History of Color Resist Development at TVS

Progress of Color Resist Development at TVS

More than 30 years have passed since we started to develop RGB color materials (color resist) for color filters. In 1983, we started to develop a positive type polyimide resist. In 1990, our product was adopted in the production line of liquid crystal displays, and since then we have lead the development of the mainstream negative-type resists.

Diagram 1. History of Color Resist Development

In the 1990s, as the demand for large-sized TV increased, liquid crystal display manufacturers have tried to enlarge the size of the glass substrate (G) in each generation. In such competition of development, bigger glass substrates are advantageous in increasing the non-defective rate and reducing the manufacturing cost. Therefore, the Toyo Ink Group has endeavored to improve the required performances of the color resist (coated film, sensitivity and coating process). Since 2001, we have been providing color resist for large substrates. Starting with the production of color resist for G5 substrates in Taiwan, we now provide products for up to G10 substrates, contributing to the improvement of performance and to the mass production of liquid crystal displays. Also, for the improvement of product functionality, we have developed high contrast type color resist, high brightness type color resist, dye type color resist, and contributed to the colorization of all types of FPDs.

Diagram 2. Transition of glass substrate size

Behind-the-scene Episodes of Development

In the early 1980s, one of our clients brought up the joint development of color resist. This was the beginning of the TVS color resist project. After years of research, the project went full-scale in 1988. Later in the year 2000, the Moriyama factory was newly built to accommodate to the production increase of liquid crystal TVs and IT devices. However, this whole project was started off by three employees, one veteran and two fresh recruits, who were gathered one day to a small R&D section in a factory located in Itabashi, Tokyo.

When the project started, there was only one staff member who had knowledge on color filters and we encountered many difficulties during the early years. At that time, the manufacturing method of color filters was under development as well, so we tested several manufacturing methods other than the eventually adopted pigment resist method such as the dyeing method, the PI etching method, the electrodeposition method and the printing method. At first, color filters manufactured by the pigment resist method showed a low contrast range compared to those made by the dyeing method because the relatively large pigment particles caused light diffusion. This is where we came up with the idea of pulverizing the pigment into fine small particles to realize a color resist with high contrast.

Table 1. Manufacturing Method of Color Filters in the 1980

There were also many difficulties in trying to fix the color resist onto the glass substrate. In the early stage of development, we coated the resist with polyvinyl alcohol, an oxygen blocking film, before exposing it to ultraviolet rays. This took a considerable amount of time and money, so there was a demand for omission of this coating process. However, exposing color resist in an atmospheric environment was unthinkable at that time. Fixation failed again and again, and the color resist could not withstand the developing process. But after many trials and errors, we succeeded in fixing the color resist on the glass substrate by optimizing the type and mixing ratio of the photo initiator. This technology is also inherited in our current color resist.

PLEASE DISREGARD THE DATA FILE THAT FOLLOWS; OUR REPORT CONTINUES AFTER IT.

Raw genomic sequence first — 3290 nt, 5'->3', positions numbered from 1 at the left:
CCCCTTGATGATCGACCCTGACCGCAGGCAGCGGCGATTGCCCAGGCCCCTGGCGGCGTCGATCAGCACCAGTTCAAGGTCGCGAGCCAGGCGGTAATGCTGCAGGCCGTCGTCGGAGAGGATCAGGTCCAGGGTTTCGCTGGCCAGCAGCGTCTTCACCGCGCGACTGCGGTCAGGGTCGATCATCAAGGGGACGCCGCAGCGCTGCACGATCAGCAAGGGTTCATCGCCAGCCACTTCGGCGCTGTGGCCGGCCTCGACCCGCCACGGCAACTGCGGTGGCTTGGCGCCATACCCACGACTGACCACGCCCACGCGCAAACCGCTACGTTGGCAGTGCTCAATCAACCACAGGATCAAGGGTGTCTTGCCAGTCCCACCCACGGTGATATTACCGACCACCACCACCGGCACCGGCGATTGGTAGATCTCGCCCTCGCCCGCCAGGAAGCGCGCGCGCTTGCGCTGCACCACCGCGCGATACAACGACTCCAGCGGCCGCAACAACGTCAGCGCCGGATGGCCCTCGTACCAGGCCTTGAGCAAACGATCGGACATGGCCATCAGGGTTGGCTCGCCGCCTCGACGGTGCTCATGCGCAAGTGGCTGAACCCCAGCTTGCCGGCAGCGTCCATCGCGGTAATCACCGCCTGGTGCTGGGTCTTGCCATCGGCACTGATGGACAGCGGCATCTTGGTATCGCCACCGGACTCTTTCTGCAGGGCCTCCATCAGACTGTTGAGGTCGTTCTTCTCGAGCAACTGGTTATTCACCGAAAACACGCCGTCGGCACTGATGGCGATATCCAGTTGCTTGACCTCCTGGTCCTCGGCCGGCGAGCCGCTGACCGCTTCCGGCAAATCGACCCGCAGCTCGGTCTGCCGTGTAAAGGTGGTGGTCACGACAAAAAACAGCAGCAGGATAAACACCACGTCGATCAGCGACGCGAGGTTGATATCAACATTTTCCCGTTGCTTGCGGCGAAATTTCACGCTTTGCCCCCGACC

In the 1990s, production of color resists increased dramatically, accommodated by the enlargement and production increase of liquid crystal displays (LCDs). Business profit increased by nearly 10 times in one decade, and in the year 2000 we set up the Moriyama factory to increase our production capacity. Today, the color resist business has become one of the major enterprises sustaining the Toyo Ink Group. During this period, electronics manufacturers in Japan were all putting effort in developing new LCD products. At TVS, new color filters were being developed every year, and the demand for better color filters (color resist) was becoming higher and higher.

The most emphasized property was a high contrast. In order to achieve a high contrast, it is crucial to reduce the diffusion of light by decreasing the size of the pigment particles. However, small pigment particles are difficult to disperse, and also destabilizes the color resist. Therefore, in order to realize a brighter and clearer LCD, we started to develop new dispersion technologies and new pigments to transmit light more efficiently. Through our research, we have been pursuing a color resist that can satisfy the many demands for higher quality.

Later, the domestic demand for LCDs settled down, and the needs from neighboring Asian countries such as Taiwan, Korea and China increased. As the factories for large-sized glass substrates were set up in these areas, the manufacturing stronghold moved overseas. Instead, a new domestic demand for on-chip color resist is beginning to grow. Being installed into multi-purpose and multi-functional products such as smart phones and digital cameras, the further improvement of on-chip color resist is required as well.

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